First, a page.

Introduction to M81
The M81 galaxy group consists of several interacting galaxies, including M81, M82, NGC 3077, and NGC 2976, (the picture to the right shows NGC 3077 and M81). (M stands for Messier Object, and NGC stands for New General Catalogue. Charles Messier catalogued objects in the night sky that weren’t comets or obvious stars, and M81 was the 81st item on his list. The NGC is simply another catalogue of dimmer objects in the night sky, such as galaxies, star clusters and nebulae.)
Scientists are interested in studying interacting galaxies because there is evidence that gravitational interaction can lead to weird galaxy shapes (called peculiar galaxies -- if you want to see some peculiar Galaxies, do a web search for "Arp Catalogue of Peculiar Galaxies"), dwarf galaxies and unusual trails of stars and ISM (interstellar medium -- "Interstellar medium" literally means stuff-between-the-stars; its really just clouds of dust, gas and molecules. ISM sounds more impressive than stuff-between-the-stars though. So now you can sound smart too and say ISM instead.). These stretched out trails are called tidal tails (a good way to think about tidal tails is think of a long trail of stars and stuff that is pulled off from the main galaxy arms by gravity). A group of scientists, Gordon et al. (Anytime you see a name followed by "et al.", it just means that there was more than one scientist working on the project. So Gordon et al. just means that a scientist whose last name is "Gordon" studied something with a bunch of his/her buddies "et al." Get it? Sometimes you see it with a date, Gordon et al. 2004, which just means the paper Gordon wrote with his/her buddies in 2004. Then you go look at the reference list to see which paper they wrote. Now you can look all smart and write that in your papers!) have already used Spitzer to acquire IR images of most of the M81 galaxy. Their data show that the galaxy has tidal tails with numerous bright star-forming regions and lots of cold dust.
Meanwhile, another group of scientists (Durrell et al. 2005; see http://www.astro.psu.edu/users/pdurrell/M81/pr.html for the original version of these images) was studying M81 from Earth (using the CFHT- Canada France Hawaii Telescope). At a visual wavelength, they observed two small 'clumps' of bright blue stars. These are newly discovered clumps in one of the tidal tails of M81! They are so new that we're not even sure what these objects are! They might be newly formed dwarf galaxies or may be stars that are forming outside the galaxy.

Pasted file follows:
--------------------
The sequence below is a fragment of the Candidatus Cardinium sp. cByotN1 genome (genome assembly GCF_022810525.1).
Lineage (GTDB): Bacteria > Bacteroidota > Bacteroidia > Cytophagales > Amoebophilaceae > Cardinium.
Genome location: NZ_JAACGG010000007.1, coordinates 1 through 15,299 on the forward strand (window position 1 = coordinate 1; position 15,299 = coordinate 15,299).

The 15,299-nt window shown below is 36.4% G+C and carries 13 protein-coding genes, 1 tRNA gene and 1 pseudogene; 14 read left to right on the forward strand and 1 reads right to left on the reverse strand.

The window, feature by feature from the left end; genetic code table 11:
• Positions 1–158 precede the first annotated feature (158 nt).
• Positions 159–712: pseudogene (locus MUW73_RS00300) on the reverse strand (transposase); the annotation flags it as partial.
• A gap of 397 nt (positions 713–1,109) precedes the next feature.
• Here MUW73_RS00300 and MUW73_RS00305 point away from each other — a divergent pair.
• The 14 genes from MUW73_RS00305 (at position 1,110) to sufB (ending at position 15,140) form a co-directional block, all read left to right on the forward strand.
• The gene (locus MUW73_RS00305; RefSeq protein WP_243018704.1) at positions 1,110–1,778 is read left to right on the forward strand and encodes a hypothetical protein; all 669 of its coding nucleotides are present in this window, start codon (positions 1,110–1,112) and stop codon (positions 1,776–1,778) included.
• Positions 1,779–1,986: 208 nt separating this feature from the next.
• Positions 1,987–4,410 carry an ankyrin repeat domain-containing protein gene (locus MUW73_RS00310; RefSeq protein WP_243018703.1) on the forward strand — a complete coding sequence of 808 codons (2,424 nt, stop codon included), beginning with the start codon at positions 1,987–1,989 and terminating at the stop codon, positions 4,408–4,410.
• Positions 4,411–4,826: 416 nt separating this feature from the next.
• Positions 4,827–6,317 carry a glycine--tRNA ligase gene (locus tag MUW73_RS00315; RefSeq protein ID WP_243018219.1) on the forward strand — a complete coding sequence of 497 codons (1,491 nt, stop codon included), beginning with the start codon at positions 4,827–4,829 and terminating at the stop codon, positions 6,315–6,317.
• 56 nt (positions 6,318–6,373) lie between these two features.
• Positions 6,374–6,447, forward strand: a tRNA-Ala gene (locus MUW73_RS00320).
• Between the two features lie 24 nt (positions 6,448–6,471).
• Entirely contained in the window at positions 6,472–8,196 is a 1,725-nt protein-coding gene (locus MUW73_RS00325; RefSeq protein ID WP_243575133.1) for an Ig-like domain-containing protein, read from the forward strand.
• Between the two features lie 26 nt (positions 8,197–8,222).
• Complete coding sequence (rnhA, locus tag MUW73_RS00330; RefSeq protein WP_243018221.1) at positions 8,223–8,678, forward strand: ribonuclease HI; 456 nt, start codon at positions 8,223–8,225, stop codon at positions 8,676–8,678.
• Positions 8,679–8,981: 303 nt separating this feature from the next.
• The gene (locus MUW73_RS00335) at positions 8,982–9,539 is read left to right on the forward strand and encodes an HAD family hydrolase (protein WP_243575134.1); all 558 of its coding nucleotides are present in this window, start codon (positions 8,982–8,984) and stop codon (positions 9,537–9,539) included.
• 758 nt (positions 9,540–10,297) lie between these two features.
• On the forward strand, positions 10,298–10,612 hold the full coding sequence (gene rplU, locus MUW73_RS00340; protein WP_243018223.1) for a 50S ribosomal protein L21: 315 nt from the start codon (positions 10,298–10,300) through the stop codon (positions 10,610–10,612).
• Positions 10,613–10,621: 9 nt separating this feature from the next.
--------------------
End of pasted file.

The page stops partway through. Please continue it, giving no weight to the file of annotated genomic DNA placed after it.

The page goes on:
These scientists have estimated the age of those clumps at 100 million years old; which is over 200 million years after the date that most scientists think the last main M81 galactic interaction happened. It would be great to be able to compare the optical images of the newly discovered objects with other wavelengths, but unfortunately all of the existing Spitzer IR images of M81 didn’t include the coordinates of the objects found by Durrell et al. In other words, we have IR images of most of M81, but there aren’t any Spitzer IR images of the specific areas in the tidal tails where these new objects are located.
So, when the Spitzer Teachers involved found out about these new objects and the fact that Spitzer didn’t have pictures of them, we decided to write a proposal to extend the area of existing Spitzer M81 observations to include the coordinates of these recently discovered objects. We hope to show that the objects are in fact tidal dwarf galaxies (TDGs). We also want to compare the stellar formation in these potential TDGs with the disk of M81 to determine if the process of star formation is different in debris tails.
M81 is a relatively close galaxy: it’s only 12 million light years or 3.6 Mpc (megaparsecs -- Go grab a calculator: A megaparsec is 1,000,000 parsecs. 1 parsec= 3.26 light years. So if M81 is 3.6 Mpc away it is around 11.7 million light years from us. Wow. That means the light you are seeing left M81 a little less than 12 million years ago! And that’s considered close! The universe is a big place.). That makes M81 (and these little TDG’s) an ideal target for the study of the formation of stars due to galactic interaction. So the real goal here is to compare the possible differences between star formation conditions in TDGs with big galaxies (galactic disks). We are going to use a specific camera on Spitzer (called IRAC) to look for molecules called PAHs (remember we mentioned them earlier?) If we find PAHs in that area, it would mean that we’ve found dust in the debris tails. We are also going to use a different camera on Spitzer called MIPS to estimate the temperature of this dust. Once we have all that data, we will then compare it to the existing observations of M81 by other scientists (Willmer et al. and Gordon et al). If all goes well, we should be able to compare the star formation properties of the TDGs with the galaxy M81. In other words, we’ll be able to compare how stars form inside galaxies with how they form in tidal tails. Neat, isn't it? The M81 project includes five teachers and their students from all over the country! There are five teachers (listed below) and their students (you might be one!) Also along for the ride are two fabulous scientists: John Feldmeier (a collaborator in the Durrell et al. paper, from NOAO) and Varoujan Gorjian (from SSC). Both scientists will be there to help us interpret the data and give us lots of help.
The teachers working on this project are:
|Teacher Name||School Name||Location|
|Theresa Roelofsen Moody||New Jersey Astronomy Center for Education||Somerville, NJ|
|Timothy Spuck||Oil City Area Sr. High School||Oil City, PA|
|Babs Sepulveda||Lincoln High School||Stockton, CA|
|Cynthia Weehler||Luther Burbank High School||San Antonio, TX|
|Linda Stefaniak||Allentown High School||Allentown, NJ|